What Does a Computer and Information Systems Manager Do?
Updated September 8, 2022
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A computer and information systems manager is an IT professional who oversees, coordinates, and directs an organization's computer systems.
They analyze an organization's information technology goals and implement computer systems to meet those goals.
The average computer and information systems manager salary exceeds $142,000 a year, with faster-than-average projected job growth through 2028.
|Median Annual Salary||$142,530|
|Employment Growth Forecast from 2018-2028||11%|
|Number of New Jobs from 2018-2028||46,800|
|Average Entry-Level Education Requirements||Bachelor's degree|
|Annual Salary of the Highest 10%||$180,190|
|Annual Salary of the Lowest 10%||$85,380|
What Does a Computer and Information Systems Manager Do?
Also called IT managers, IS directors, or IT security managers, computer and information systems managers help organizations manage their computer systems. They increase an organization's efficiency by designing computer systems that help businesses meet their goals.
Common duties for computer and information system managers include:
- Analyzing an organization's computer needs
- Overseeing the installation and maintenance of computer systems
- Maintaining secure computer systems and networks
- Researching new computing technology to determine costs and benefits
Computer and information systems managers oversee a team of staff members, which can include computer systems analysts, information security analysts, and software developers. The role requires strong analytical and communication skills to help businesses solve computing problems.
Computer and information system managers work under several titles, such as management information systems manager (MIS manager), MIS project manager, information systems director (IS director), and IS manager. MIS manager and director jobs focus on database and information management, while IS directors oversee an organization's information systems.
Alternate Job Title for Computer and Information Systems Managers
- Application Development Director
- Chief Technology Officer
- Computer Operations Manager
- Computer Security Manager
- Data Operations Director
- Data Processing Manager
- Information Systems Director
- Information Systems Manager
- Information Technology Director
- Information Technology Systems Director
- Internet Technology Manager
- MIS Director
- Management Information Systems Director
Become a Computer and Information Systems Manager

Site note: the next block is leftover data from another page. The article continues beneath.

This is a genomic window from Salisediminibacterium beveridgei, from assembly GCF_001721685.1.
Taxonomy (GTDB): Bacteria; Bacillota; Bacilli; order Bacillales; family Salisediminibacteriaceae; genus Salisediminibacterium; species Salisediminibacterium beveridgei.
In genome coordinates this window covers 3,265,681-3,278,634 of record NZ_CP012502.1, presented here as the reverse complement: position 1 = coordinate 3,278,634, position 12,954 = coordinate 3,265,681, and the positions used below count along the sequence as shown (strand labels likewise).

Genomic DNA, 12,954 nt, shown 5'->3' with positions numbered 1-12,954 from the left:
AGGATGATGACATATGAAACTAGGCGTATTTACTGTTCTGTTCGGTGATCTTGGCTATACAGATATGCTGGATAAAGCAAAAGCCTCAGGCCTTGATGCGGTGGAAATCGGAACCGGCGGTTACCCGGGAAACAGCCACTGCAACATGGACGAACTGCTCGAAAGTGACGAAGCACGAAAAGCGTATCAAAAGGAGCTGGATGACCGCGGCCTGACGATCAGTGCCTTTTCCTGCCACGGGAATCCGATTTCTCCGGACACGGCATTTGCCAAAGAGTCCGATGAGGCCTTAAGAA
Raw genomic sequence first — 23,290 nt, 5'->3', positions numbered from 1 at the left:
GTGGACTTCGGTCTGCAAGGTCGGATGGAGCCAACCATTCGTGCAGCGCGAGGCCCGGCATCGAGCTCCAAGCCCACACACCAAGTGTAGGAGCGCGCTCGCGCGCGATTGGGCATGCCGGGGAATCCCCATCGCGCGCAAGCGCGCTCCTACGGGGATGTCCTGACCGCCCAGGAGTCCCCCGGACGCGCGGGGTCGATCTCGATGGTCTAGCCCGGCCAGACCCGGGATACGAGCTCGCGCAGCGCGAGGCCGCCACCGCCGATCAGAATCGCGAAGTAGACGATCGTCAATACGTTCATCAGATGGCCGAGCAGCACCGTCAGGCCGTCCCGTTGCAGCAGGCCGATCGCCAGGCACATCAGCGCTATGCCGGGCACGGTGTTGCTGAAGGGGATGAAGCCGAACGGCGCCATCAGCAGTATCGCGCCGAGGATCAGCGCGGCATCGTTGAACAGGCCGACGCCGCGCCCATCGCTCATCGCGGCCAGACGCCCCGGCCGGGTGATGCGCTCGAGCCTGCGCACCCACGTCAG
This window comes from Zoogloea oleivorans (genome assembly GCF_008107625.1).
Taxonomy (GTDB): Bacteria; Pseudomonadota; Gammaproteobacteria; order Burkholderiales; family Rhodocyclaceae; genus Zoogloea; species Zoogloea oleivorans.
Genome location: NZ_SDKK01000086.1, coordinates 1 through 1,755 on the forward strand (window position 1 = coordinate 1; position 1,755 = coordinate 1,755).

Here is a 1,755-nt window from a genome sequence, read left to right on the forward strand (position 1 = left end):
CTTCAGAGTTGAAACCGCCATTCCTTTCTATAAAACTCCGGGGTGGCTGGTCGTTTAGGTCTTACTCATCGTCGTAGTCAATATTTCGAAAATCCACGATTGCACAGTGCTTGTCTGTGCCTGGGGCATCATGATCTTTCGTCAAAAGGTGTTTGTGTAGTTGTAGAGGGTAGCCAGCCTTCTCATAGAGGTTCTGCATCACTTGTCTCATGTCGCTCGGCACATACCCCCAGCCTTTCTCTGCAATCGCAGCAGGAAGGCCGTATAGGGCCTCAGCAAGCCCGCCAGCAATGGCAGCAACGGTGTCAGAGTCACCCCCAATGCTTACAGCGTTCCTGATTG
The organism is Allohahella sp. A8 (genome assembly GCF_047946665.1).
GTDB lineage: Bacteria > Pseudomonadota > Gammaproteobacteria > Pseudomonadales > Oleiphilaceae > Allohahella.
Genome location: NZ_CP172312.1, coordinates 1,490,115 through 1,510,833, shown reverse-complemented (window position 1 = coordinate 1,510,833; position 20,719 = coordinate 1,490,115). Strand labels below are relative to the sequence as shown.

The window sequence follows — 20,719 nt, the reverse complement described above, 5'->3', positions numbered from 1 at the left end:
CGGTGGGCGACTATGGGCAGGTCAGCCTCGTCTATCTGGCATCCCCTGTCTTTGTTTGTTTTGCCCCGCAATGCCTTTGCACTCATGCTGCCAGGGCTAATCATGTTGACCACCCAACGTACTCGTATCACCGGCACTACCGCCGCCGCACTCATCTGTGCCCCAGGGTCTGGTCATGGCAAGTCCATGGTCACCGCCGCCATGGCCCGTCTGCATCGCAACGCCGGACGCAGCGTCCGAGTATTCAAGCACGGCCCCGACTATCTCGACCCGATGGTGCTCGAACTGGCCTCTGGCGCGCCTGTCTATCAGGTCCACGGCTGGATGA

Most computer and information systems managers hold a bachelor's degree in computer or information science. During a bachelor's program, students build knowledge of computer systems, database management, and information systems management. Many programs incorporate an internship to give students professional experience.
While a bachelor's degree represents the typical entry-level education requirement, some employers prefer candidates with a master's degree. Earning an MBA, for example, offers business training for IT professionals.
|Experience||Annual Mean Wage|
Entry-level (0-12 months)
Early Career (1-4 years)
Mid-career (5-9 years)
Experienced (10-19 years)
Prospective computer and information systems professionals can pursue a computer information systems (CIS) certificate to gain specialized training. During a CIS certificate program, students take courses in computer programming, systems analysis, and database management. Students gain skills in business information systems, business communications, and computer and information systems management.
Students can pursue a general CIS certificate or specialize their training. Some programs offer specialized certificates in areas like computer systems analysis and database management that prepare graduates for CIS jobs. Students can also customize their certificate by choosing electives aligned with their career goals.
Earning a CIS certificate typically takes less than one year. Most programs set few prerequisite requirements, making them accessible to many students. Graduates can work in roles like systems analyst, database administrator, or cybersecurity analyst. They can also typically transfer their certificate credits into a degree-granting program.
Associate Degree Programs
A computer information systems associate degree provides foundational knowledge in computer science, information systems, and information technology. Learners study software development, information security, and data analysis. The curriculum also emphasizes computer hardware, operating systems, and software. Additionally, students learn about systems development, management information systems, and database administration.
In addition to coursework in computer science, information systems, and business, an associate degree incorporates general education courses that strengthen critical-thinking and problem-solving skills. An associate degree in computer information systems also builds analytical skills.